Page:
Author: Stan Hinden
Publisher: McGraw Hill Professional – 233 pages
Book Review by: Paiso Jamakar
One of the first tasks I set out to do when I review a book is to find out the qualifications and backgrounds of authors. In the case of How to Retire Happy, Stan Hinden is very well qualified to write about retirement, and shows you how to be secure and happy in that part of your life.
He has spent 45 years in journalism, of which 23 were with the Washington Post as a reporter, writer, editor and columnist. He retired from the Post in 1996. He wrote about stocks and mutual funds in that newspaper’s business section. His column Retirement Journal won an award from the American University School of Communication. It also won him recognition from the Investment Company Institute, being cited for “excellence in personal finance reporting.”
Stan Hinden was nominated for a Pulitzer Prize for Commentary in 1998. Currently he resides in the Washington DC area and writes the Retirement Perspectives column for the American Association of Retired Persons (AARP). For more information on him and his book, go to www.StanHinden.com
Ever-changing tax laws on retirement income, health insurance coverage affected by legislation and the insurance companies themselves and modifications in Social Security benefits require constant keeping-up by retirees – tasks not that easy to handle by lay people that require the information and insight of people like Stan Hinden.
Now he has compiled a lot of facts and details in this book to help retired people lead a secure and happy life. If you’re reaching that stage in your life you can get answers to your questions such as: Am I ready and can I afford to retire?…when should I apply for Social Security benefits and how should I take my pension payments? …what should I do with the money in my company savings plan?
This is the book (2010 is its latest edition) for you when you’re not sure when and how to take money out of your Individual Retirement Accounts or IRAs, how to invest your money in retirement, what should you do about health insurance and how should you prepare for serious illness.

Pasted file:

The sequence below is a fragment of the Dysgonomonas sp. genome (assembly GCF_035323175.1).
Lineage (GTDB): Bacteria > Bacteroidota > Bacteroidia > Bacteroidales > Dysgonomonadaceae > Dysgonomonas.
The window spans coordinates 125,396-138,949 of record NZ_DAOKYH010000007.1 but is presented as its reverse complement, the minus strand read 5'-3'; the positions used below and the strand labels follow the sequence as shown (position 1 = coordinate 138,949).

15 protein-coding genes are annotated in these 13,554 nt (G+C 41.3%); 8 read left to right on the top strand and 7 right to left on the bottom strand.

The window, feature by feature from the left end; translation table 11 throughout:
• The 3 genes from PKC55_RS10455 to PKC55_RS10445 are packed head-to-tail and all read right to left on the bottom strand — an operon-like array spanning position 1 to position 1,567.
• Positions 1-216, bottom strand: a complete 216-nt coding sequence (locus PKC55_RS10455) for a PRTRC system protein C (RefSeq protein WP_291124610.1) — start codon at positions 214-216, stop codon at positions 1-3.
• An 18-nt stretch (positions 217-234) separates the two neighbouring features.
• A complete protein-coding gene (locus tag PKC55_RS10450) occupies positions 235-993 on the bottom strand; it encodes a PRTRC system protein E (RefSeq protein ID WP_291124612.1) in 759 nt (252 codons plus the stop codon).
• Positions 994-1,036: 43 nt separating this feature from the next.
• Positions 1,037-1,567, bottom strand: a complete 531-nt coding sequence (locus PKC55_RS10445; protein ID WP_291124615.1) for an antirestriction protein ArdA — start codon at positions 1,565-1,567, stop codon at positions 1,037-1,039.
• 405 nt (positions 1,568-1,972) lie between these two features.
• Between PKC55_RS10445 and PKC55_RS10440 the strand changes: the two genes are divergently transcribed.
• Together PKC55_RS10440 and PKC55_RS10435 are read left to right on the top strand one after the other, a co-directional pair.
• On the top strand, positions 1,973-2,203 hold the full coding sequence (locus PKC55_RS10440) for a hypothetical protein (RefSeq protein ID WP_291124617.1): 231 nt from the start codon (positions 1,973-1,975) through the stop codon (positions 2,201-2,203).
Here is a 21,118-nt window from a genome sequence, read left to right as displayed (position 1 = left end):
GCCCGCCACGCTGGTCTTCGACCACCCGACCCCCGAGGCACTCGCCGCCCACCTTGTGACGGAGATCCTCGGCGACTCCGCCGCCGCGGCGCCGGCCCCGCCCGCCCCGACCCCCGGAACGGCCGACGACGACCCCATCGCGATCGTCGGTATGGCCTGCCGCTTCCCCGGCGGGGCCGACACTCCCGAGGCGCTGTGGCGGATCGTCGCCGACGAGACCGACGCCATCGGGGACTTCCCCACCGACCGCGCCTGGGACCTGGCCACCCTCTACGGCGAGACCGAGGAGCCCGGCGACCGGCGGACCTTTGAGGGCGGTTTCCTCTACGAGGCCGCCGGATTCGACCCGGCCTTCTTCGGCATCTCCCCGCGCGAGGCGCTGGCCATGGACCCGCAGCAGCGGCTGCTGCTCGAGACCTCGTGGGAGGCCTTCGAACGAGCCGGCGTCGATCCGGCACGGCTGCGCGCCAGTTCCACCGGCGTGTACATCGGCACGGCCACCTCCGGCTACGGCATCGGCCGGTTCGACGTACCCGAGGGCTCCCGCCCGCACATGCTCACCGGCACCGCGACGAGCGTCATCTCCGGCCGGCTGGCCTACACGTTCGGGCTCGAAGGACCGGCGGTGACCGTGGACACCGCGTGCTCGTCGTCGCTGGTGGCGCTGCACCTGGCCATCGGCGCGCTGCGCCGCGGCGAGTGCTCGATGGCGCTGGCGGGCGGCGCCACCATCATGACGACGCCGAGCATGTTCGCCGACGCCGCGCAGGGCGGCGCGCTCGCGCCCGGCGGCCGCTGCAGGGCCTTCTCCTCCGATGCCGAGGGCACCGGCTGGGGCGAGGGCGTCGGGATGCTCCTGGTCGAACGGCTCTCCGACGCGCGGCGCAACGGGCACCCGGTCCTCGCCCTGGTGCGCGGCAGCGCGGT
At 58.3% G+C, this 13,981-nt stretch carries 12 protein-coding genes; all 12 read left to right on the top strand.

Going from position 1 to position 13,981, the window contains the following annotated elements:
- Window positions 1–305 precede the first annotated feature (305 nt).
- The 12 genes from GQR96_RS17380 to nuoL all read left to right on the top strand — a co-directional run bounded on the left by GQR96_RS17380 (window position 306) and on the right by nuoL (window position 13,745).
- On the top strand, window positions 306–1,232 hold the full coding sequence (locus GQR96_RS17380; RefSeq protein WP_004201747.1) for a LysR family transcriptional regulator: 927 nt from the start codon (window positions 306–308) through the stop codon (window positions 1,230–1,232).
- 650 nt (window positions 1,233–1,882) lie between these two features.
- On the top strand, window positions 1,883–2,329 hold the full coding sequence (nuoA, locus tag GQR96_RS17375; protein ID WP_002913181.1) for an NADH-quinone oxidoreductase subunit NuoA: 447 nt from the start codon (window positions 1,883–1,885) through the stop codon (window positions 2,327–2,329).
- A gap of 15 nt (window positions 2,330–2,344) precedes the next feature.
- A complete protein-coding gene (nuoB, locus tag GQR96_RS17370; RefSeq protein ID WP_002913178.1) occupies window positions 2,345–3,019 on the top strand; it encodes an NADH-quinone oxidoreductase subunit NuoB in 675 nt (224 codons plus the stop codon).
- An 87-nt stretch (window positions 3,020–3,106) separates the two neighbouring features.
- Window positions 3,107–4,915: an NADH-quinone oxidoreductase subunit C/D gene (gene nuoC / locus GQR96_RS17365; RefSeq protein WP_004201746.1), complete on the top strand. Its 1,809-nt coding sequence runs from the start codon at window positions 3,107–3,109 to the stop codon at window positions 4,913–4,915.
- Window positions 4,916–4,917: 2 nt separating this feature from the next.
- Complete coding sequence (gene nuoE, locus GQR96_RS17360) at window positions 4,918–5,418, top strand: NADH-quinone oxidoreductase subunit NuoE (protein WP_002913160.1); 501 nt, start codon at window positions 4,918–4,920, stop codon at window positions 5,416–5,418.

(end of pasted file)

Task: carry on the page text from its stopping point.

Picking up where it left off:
A very important matter is your estate. This book answers your question on how should you arrange it and pass it on to your inheritors with the least amount of tax liability.
Once your financial questions are answered and you’ve taken the necessary actions, you may have questions pertaining to activities in retirement, such as: what do I want to do in retirement… and… how do I age successfully?
This highly useful book not only answers very clearly the 12 most important retirement-related questions people have, but also gives you five “Golden Rules” to abide by, to retire happy.
The well-known and highly successful mutual fund advisor John C. Bogle, who has written the Foreword for this book, comments that after the stock market crash of 2007-2009 and the ongoing severe recession that the United continues to be in, Stan Hinden’s “advice on asset allocation and the need for significant holdings in bonds or annuities to produce income is also worth heeding.” In the light of the current exploding government debt and the slumping U.S. economy, I agree with Bogle that such precautionary advice is “almost prescient.”
To underscore how important financial knowledge is to you to plan and execute a successful retirement for yourself, no less than the author himself, who has acquired that vast knowledge, writes in his Preface:
“This is the book I wish I had been able to write before I retired. If I had, my monthly Social Security check would be fatter. My company pension would be better. My retirement savings would be significantly larger. And I’d have a better chance of making my money last during what I hope will be a long retirement.”
To adequately prepare for your retirement or enhance it if you are already retired, this book is an invaluable tool to have. It is one of the best I have read on happy retirement.